Difference between revisions of "20.109(S13):PCR and paper discussion (Day3)"

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(Part 1: Prepare PCR to detect bacterial 16S)
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==Reagent list==
==Reagent list==
write something here or not accessible to edit

Revision as of 14:04, 6 December 2012

20.109(S13): Laboratory Fundamentals of Biological Engineering

S13 109-OWW-frontpage.jpg

Home        Schedule Spring 2013        Assignments       
DNA Engineering        Protein Engineering        Cell Engineering              


PCR background

including why we are using a proofreading polymerase and BSA in this particular situation

maybe gel electrophoresis background also, so don't have to cover it along with everything else next time


Part 1: Prepare PCR to detect bacterial 16S

need to do microsporidia PCR on separate day because the Ta etc. is different --> need to find notes on where I planned to put that. possibly Day 2? primers should have arrived by then. then intro structure also needs to change

  1. Begin by carefully labeling each PCR tube that you will use with the date, sample name, and a unique symbol and/or color for quick identification. Filling in the cap tab with your team color will usually suffice. Pre-chill the tubes on a cold block.
  2. You will now prepare a so-called "master mix," which contains every PCR ingredient except the template and the polymerase. Prepare enough for the number of reactions you need to run, plus an additional 10%. Feel free to use the table below for your calculations. [DOING MORE THAN ONE OR NOT?]
    • When the master mix is not in use, keep it on ice.
  3. Combine 5 μL of template, 45 μL of master mix, and 1 μL of PfuUltra polymerase in a PCR tube. When everyone's reactions are ready, they will undergo the cycling conditions listed below.
Reagent Amount for 1 reaction (μL) Amount for ? reactions + 10%
PfuUltra buffer (10X stock)
10% BSA (100X stock)
DNA template 5 N/A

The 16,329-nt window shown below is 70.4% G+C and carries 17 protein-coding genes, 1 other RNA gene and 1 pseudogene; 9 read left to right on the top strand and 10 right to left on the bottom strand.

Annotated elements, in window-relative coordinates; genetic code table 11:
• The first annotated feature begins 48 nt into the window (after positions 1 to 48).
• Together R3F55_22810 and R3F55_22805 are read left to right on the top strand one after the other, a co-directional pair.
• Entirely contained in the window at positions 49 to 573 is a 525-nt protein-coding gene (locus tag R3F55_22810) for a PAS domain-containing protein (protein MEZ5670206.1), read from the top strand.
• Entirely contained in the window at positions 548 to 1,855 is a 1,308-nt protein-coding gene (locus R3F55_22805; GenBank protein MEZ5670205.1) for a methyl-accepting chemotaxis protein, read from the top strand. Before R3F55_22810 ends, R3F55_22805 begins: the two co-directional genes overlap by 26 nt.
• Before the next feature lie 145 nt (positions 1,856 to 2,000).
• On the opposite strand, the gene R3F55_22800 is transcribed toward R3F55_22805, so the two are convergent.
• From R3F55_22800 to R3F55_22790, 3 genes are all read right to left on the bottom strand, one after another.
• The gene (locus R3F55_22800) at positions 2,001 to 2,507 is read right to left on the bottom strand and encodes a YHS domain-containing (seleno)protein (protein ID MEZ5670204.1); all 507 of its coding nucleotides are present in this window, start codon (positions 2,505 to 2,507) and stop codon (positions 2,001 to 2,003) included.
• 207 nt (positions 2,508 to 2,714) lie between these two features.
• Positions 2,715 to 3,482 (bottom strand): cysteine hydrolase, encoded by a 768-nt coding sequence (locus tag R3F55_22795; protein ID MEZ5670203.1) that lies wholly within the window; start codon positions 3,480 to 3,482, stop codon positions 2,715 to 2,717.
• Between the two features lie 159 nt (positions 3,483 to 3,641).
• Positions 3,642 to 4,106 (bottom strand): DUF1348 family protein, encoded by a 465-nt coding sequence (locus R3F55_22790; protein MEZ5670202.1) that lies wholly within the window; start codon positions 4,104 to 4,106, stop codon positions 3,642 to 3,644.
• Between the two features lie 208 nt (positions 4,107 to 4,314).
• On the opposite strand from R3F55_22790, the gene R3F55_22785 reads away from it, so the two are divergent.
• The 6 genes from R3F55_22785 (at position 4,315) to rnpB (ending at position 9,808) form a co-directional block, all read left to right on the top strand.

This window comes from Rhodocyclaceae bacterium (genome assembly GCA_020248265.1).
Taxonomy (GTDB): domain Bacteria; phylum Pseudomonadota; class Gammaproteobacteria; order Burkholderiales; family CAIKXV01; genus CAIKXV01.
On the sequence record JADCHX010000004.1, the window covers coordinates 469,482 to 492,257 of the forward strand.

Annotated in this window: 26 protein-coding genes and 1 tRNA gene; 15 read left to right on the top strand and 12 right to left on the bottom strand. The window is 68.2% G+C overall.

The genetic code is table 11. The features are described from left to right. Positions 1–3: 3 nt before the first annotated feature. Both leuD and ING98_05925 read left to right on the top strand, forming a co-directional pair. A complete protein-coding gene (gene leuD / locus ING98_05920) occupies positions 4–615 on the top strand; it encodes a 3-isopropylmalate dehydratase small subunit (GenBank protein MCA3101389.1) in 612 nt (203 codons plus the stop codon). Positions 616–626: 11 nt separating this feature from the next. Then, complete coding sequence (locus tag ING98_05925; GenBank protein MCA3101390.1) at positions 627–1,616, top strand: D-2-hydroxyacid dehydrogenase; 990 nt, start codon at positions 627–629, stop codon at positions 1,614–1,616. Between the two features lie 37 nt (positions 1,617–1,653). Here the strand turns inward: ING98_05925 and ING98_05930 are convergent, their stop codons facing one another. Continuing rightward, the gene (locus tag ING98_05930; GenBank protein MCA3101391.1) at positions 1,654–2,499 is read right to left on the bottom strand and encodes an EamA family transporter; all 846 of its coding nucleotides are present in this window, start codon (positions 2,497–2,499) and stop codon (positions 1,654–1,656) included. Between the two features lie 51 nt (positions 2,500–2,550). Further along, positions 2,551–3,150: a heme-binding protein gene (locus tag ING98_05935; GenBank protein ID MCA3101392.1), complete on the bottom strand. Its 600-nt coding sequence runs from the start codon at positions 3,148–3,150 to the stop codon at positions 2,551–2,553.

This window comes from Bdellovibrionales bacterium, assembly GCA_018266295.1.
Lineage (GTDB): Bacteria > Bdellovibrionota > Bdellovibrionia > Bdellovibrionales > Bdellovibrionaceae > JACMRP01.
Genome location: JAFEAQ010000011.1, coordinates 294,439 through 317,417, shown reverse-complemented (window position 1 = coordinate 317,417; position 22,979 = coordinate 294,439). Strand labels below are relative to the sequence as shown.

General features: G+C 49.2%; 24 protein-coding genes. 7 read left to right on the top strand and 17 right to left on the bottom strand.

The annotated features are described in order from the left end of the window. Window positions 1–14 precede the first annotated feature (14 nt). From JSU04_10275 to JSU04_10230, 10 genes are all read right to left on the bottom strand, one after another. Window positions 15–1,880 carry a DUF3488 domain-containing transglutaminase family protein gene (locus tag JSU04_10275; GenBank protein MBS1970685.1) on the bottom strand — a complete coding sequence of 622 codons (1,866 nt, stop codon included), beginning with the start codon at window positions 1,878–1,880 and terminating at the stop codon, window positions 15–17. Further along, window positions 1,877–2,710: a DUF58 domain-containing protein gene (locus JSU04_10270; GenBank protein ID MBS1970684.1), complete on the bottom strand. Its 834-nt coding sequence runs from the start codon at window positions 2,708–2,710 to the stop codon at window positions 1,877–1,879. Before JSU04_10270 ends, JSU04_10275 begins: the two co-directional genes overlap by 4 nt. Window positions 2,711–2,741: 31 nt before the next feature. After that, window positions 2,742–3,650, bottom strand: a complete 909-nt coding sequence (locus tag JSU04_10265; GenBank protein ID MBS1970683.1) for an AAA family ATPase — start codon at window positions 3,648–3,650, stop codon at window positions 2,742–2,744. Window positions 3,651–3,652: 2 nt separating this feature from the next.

Segment Cycles Temperature (° C) Time
1 1 95 5 min
2-4 25 95 1 min
51 1 min
72 2 min
5 1 72 10 min
6 1 4 indefinite

Part 2: WAC Session

Today you will hear a lecture on preparing your journal club presentations.

Part 3: Journal article discussion

Scientific papers are dense and often time-consuming to read and understand, but with practice, you will find strategies that improve your comprehension efficiency. Here's one tip to get you started: when reading newly reported results, be sure to refer to the associated figures frequently, because visual information is often easier to take in than purely verbal descriptions.

Technical Background

Discussion Topics


As you read the paper by WHOEVER, consider not only its scientific content, but also the authors' writing style (perhaps not all on one read!). Sketch out answers to the questions below (right on the paper if you wish). Your answers will not be collected, but you may be called on in discussion to share your ideas.


Probably changing to assigning these in advance and doing slightly more formal presentation (single slide prepared)

When you arrive in lab today, each group will be assigned one of the following topics to present to and discuss with the rest of the class. You should be somewhat familiar with the whole WHOEVER paper by now, but will have some time in-class to refresh your memory and become the resident expert in one of the following areas.

For next time

Reagent list

write something here or not accessible to edit